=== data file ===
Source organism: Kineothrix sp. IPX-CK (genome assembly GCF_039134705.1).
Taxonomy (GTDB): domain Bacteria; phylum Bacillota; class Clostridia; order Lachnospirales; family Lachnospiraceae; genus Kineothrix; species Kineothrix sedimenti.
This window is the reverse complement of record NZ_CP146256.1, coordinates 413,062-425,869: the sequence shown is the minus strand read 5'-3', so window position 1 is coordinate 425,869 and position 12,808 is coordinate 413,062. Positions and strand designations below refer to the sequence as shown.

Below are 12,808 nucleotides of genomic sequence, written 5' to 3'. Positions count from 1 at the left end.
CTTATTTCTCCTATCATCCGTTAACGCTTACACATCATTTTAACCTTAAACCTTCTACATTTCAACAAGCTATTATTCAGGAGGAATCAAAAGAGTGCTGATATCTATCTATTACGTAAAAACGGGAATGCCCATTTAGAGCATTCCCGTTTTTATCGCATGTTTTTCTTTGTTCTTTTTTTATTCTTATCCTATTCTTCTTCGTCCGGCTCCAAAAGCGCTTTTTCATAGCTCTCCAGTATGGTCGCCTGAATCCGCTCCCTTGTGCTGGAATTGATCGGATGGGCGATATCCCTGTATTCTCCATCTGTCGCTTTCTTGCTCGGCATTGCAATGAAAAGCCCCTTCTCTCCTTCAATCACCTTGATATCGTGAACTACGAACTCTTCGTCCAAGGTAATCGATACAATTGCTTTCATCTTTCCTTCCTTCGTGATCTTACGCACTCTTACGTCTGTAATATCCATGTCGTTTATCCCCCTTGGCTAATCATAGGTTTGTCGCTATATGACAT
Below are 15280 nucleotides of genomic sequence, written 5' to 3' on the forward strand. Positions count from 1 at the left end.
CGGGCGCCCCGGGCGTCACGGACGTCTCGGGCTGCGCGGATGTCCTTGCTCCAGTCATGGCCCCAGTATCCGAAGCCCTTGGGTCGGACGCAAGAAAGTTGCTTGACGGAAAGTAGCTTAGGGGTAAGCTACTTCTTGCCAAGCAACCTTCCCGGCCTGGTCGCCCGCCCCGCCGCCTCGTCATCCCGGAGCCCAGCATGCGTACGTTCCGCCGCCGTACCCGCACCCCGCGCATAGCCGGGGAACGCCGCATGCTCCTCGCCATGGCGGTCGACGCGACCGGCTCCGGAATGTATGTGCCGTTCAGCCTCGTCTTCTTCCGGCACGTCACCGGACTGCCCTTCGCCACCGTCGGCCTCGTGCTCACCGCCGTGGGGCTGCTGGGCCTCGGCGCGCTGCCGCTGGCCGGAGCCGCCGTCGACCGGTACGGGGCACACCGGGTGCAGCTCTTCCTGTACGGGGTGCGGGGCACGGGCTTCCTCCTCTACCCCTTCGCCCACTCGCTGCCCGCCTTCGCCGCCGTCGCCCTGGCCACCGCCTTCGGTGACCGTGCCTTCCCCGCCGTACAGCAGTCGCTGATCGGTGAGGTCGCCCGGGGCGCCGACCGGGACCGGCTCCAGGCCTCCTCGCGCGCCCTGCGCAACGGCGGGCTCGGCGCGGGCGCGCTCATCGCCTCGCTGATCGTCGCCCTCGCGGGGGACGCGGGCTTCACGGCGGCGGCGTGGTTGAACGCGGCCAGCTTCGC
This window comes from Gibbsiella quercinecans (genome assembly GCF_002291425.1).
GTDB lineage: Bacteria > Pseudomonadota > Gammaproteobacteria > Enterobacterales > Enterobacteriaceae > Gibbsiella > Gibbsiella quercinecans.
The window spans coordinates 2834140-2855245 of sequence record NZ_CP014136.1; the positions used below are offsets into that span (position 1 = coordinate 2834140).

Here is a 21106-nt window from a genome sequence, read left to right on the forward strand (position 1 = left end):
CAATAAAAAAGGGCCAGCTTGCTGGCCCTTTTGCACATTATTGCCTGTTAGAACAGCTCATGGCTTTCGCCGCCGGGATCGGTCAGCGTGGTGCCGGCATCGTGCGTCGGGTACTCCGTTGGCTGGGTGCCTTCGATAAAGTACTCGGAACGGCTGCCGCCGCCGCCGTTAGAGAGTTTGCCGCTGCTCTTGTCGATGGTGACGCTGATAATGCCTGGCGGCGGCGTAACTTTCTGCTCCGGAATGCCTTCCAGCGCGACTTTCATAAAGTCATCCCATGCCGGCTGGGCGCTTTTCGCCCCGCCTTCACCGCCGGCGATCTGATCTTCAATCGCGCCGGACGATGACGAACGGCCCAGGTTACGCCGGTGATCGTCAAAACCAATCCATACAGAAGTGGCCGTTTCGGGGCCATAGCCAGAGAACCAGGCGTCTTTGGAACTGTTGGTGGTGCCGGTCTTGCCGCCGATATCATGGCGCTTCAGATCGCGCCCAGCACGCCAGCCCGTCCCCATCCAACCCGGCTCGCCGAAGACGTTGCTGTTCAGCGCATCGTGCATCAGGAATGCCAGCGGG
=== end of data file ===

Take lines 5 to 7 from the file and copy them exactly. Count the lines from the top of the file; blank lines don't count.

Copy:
CTTATTTCTCCTATCATCCGTTAACGCTTACACATCATTTTAACCTTAAACCTTCTACATTTCAACAAGCTATTATTCAGGAGGAATCAAAAGAGTGCTGATATCTATCTATTACGTAAAAACGGGAATGCCCATTTAGAGCATTCCCGTTTTTATCGCATGTTTTTCTTTGTTCTTTTTTTATTCTTATCCTATTCTTCTTCGTCCGGCTCCAAAAGCGCTTTTTCATAGCTCTCCAGTATGGTCGCCTGAATCCGCTCCCTTGTGCTGGAATTGATCGGATGGGCGATATCCCTGTATTCTCCATCTGTCGCTTTCTTGCTCGGCATTGCAATGAAAAGCCCCTTCTCTCCTTCAATCACCTTGATATCGTGAACTACGAACTCTTCGTCCAAGGTAATCGATACAATTGCTTTCATCTTTCCTTCCTTCGTGATCTTACGCACTCTTACGTCTGTAATATCCATGTCGTTTATCCCCCTTGGCTAATCATAGGTTTGTCGCTATATGACAT
Below are 15280 nucleotides of genomic sequence, written 5' to 3' on the forward strand. Positions count from 1 at the left end.
CGGGCGCCCCGGGCGTCACGGACGTCTCGGGCTGCGCGGATGTCCTTGCTCCAGTCATGGCCCCAGTATCCGAAGCCCTTGGGTCGGACGCAAGAAAGTTGCTTGACGGAAAGTAGCTTAGGGGTAAGCTACTTCTTGCCAAGCAACCTTCCCGGCCTGGTCGCCCGCCCCGCCGCCTCGTCATCCCGGAGCCCAGCATGCGTACGTTCCGCCGCCGTACCCGCACCCCGCGCATAGCCGGGGAACGCCGCATGCTCCTCGCCATGGCGGTCGACGCGACCGGCTCCGGAATGTATGTGCCGTTCAGCCTCGTCTTCTTCCGGCACGTCACCGGACTGCCCTTCGCCACCGTCGGCCTCGTGCTCACCGCCGTGGGGCTGCTGGGCCTCGGCGCGCTGCCGCTGGCCGGAGCCGCCGTCGACCGGTACGGGGCACACCGGGTGCAGCTCTTCCTGTACGGGGTGCGGGGCACGGGCTTCCTCCTCTACCCCTTCGCCCACTCGCTGCCCGCCTTCGCCGCCGTCGCCCTGGCCACCGCCTTCGGTGACCGTGCCTTCCCCGCCGTACAGCAGTCGCTGATCGGTGAGGTCGCCCGGGGCGCCGACCGGGACCGGCTCCAGGCCTCCTCGCGCGCCCTGCGCAACGGCGGGCTCGGCGCGGGCGCGCTCATCGCCTCGCTGATCGTCGCCCTCGCGGGGGACGCGGGCTTCACGGCGGCGGCGTGGTTGAACGCGGCCAGCTTCGC